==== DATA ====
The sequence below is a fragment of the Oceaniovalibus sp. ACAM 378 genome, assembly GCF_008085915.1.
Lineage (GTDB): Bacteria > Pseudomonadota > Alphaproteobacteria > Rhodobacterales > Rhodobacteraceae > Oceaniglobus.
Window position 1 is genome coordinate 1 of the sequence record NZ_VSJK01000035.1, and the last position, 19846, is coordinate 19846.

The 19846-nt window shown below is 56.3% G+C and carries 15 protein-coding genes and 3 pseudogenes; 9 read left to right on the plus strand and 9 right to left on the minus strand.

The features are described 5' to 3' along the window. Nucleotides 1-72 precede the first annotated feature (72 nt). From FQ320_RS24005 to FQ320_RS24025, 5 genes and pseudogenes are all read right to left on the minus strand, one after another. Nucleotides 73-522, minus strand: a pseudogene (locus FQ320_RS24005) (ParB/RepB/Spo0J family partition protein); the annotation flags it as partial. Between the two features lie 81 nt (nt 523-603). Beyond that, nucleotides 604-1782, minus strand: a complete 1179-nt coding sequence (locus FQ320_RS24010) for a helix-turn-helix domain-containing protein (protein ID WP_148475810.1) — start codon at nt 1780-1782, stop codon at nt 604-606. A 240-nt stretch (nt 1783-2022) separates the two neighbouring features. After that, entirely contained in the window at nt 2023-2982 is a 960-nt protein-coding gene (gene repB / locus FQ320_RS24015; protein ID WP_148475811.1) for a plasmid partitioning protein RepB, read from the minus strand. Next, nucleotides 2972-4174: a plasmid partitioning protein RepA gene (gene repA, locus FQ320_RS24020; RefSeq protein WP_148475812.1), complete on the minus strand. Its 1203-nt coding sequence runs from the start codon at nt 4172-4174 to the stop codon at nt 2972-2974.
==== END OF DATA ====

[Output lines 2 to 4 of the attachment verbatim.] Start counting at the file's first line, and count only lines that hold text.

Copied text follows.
Lineage (GTDB): Bacteria > Pseudomonadota > Alphaproteobacteria > Rhodobacterales > Rhodobacteraceae > Oceaniglobus.
Window position 1 is genome coordinate 1 of the sequence record NZ_VSJK01000035.1, and the last position, 19846, is coordinate 19846.

The 19846-nt window shown below is 56.3% G+C and carries 15 protein-coding genes and 3 pseudogenes; 9 read left to right on the plus strand and 9 right to left on the minus strand.